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Iranome was launched by the University of Social Welfare and Rehabilitation Sciences in Tehran on Jan. 16.
Iranome was launched by the University of Social Welfare and Rehabilitation Sciences in Tehran on Jan. 16.

Iran National Genome Center Inaugurated

A project conducted by the Iranian National Genome Center will help scientists get access to data for detecting genetic mutation trends that can cause ailments and for finding cures
Next-Generation Sequencing Technology is used at Iranome, which allows scientists to sequence DNA and RNA much more speedily and inexpensively than previous methods

Iran National Genome Center Inaugurated

The University of Social Welfare and Rehabilitation Sciences (USWR) launched the Iranian National Genome Center, also known as Iranome, in Tehran on Jan. 16.
According to the university’s website, genomes of 800 Iranian adults over 35 years have been sequenced in the project. The data will be uploaded on the website Iranome.ir, which will be accessible to all.
The mapped genomes will be analyzed and more samples will be gathered over time at the center.
Next Generation Sequencing (NGS) technology is used at Iranome, which allows scientists to sequence DNA and RNA more speedily and inexpensively than previous methods. Using the technology, millions or billions of DNA strands can be sequenced simultaneously.
“Iranome will provide scientists with data for detecting genetic mutation trends that can cause ailments and for finding cures,” Professor Hossein Najmabadi, the project’s director, was quoted as saying.
During Iranome’s inauguration, Najmabadi said, “The computer systems required for analyzing the genome sequences have been purchased and installed at the center.”
The gathered data is difficult to interpret without advanced computer systems.

 Real-Life Issues
Mohammad Kamali, the university’s chancellor, said Iranome is USWR’s new research wing.
“The center’s main mission is to detect disease-causing genes that lead to musculoskeletal disorders, mental weakness and deafness,” he said.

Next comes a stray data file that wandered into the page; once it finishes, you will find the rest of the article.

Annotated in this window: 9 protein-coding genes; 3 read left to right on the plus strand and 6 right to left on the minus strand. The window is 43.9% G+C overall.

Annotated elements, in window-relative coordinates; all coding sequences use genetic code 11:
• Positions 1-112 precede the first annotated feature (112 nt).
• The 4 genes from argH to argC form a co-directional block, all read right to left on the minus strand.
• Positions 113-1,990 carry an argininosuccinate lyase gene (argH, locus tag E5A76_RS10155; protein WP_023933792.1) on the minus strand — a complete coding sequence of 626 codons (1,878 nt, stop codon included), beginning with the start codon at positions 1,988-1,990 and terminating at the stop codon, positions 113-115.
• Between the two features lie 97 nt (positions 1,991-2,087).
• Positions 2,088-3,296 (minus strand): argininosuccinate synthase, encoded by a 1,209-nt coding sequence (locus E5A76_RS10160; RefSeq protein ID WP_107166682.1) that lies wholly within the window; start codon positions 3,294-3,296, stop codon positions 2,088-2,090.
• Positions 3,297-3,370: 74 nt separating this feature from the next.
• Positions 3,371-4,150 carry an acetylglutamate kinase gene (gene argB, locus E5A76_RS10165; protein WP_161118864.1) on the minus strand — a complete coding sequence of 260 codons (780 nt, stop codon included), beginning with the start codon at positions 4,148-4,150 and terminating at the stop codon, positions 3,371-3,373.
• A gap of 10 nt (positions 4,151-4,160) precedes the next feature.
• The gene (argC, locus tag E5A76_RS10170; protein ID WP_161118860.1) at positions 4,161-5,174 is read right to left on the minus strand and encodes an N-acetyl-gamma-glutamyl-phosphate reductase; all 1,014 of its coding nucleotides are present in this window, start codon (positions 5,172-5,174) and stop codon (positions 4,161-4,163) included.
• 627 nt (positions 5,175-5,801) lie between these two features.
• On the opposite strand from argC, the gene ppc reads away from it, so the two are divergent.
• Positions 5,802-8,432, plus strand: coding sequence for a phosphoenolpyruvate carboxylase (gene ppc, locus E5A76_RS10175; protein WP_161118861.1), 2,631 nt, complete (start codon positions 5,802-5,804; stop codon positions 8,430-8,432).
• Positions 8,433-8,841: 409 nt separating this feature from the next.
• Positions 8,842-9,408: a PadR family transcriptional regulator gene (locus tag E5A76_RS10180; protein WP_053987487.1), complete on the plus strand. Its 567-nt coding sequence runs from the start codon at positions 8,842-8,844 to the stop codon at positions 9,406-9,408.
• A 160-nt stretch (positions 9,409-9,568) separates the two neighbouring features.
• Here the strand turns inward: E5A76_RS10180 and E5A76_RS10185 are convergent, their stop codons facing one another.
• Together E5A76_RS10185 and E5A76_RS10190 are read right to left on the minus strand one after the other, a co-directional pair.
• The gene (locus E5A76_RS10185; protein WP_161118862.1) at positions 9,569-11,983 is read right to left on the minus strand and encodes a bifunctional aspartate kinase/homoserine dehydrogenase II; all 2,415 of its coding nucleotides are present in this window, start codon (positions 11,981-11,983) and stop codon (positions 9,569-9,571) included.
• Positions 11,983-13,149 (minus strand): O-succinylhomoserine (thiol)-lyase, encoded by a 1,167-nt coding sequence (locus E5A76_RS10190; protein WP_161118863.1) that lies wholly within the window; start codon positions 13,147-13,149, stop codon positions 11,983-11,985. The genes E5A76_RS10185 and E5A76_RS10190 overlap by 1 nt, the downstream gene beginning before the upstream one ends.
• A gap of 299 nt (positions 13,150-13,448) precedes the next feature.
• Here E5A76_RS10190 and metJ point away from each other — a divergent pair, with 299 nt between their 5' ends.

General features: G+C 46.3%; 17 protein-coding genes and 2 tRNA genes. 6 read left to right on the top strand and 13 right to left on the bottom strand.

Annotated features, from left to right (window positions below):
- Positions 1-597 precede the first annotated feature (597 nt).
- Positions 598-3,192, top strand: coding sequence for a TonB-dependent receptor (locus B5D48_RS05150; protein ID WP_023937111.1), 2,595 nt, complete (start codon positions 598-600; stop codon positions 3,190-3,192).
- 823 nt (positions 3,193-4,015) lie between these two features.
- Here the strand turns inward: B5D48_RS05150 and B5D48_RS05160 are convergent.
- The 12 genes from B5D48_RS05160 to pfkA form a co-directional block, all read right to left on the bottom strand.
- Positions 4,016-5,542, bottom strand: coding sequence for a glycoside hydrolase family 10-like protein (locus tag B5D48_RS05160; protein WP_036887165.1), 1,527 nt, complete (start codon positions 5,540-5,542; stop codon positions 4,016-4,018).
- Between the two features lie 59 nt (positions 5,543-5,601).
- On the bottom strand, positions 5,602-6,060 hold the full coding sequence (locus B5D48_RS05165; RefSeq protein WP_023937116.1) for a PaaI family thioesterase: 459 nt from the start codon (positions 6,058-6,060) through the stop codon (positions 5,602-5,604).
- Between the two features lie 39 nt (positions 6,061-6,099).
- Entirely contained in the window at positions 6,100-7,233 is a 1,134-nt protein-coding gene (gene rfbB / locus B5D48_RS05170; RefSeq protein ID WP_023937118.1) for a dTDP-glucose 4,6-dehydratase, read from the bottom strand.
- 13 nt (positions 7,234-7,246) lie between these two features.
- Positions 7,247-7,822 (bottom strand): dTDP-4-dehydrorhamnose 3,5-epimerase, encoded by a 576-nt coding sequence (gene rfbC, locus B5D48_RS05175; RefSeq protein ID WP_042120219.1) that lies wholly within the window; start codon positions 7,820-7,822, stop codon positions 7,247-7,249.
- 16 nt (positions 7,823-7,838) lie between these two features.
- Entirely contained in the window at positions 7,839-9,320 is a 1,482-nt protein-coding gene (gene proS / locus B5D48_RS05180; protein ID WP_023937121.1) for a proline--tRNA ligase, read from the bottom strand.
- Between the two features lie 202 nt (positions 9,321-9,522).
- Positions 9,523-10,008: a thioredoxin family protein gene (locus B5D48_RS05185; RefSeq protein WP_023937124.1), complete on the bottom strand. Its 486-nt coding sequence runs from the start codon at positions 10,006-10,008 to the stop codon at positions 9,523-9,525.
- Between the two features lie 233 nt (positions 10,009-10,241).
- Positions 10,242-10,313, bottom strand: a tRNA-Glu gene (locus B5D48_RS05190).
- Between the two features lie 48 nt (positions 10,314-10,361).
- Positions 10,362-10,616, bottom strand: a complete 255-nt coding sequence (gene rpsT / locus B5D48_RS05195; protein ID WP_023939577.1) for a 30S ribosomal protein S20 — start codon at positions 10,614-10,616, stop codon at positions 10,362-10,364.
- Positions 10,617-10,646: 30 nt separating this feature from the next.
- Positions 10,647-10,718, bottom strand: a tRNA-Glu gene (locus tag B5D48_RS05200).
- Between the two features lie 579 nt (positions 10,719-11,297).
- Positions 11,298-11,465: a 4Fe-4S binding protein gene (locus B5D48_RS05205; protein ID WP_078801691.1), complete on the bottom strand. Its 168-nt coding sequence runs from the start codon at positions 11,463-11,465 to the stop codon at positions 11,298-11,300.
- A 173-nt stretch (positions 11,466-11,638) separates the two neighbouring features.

“The gathered data enable researchers to detect trends in gene mutations. The results can be used for preventing diseases and coming up with new cures.”
Kamali noted that academia’s should prioritize resolution of real-life issues.
“The way universities are managed is undergoing profound changes globally. Universities are moving toward the third generation of academic development to expand the functional areas of academia from mere conventional study and research to addressing nations’ critical problems,” he said.
The chancellor added that globalization and collaboration with international academic centers must top the agenda of local universities.
According to Kamali, the Vice Presidency for Science and Technology, and Health Ministry, have been the main supporters of the Iranome project.

 Future Plans
Also addressing the ceremony, Deputy Health Minister Reza Malekzadeh said, “A medical center for genetic diseases should be established, which can complement the activities of Iranome. While Iranome focuses on understanding the genetic causes of disease, the medical center can and should apply the scientific discoveries to medical practices.”
According to Malekzadeh, NGS methods can be applied for detecting genetic causes of cardiovascular ailments and different kinds of cancer.
“The application of the technology is not limited to the health sector and can be used in agriculture,” he said.
Globally, next-generation sequencing technologies are used to study agricultural species and model organisms to help researchers and breeders develop healthier and more productive crops and livestock.

 Investment and Prospects
Another speaker was Health Minister Hassan Qazizadeh Hashemi who announced that about €1 million were invested for establishing Iranome.
Echoing the chancellor’s comments, Hashemi said the project can help Iranian scientists identify the genetic cause of diseases and find cures.
“Annually 1.5 million infants are born in Iran, from which 2% suffer from genetic disorders. Through genetic mapping and educating people, many of these births can and should be prevented. Such genetic studies can provide the medical sector with cures for many of the ailments and disorders,” he added.
According to Hashemi, a genetic modification center will be established to enable scientists to cure mental disabilities, among other ailments.
The last speaker at the event was Vice President for Science and Technology Sorena Sattari who said projects like Iranome can cut healthcare costs significantly in the long run.
“Genetics is the future of the medical sector. Not investing in genetics would be an obvious example of negligence,” he said.

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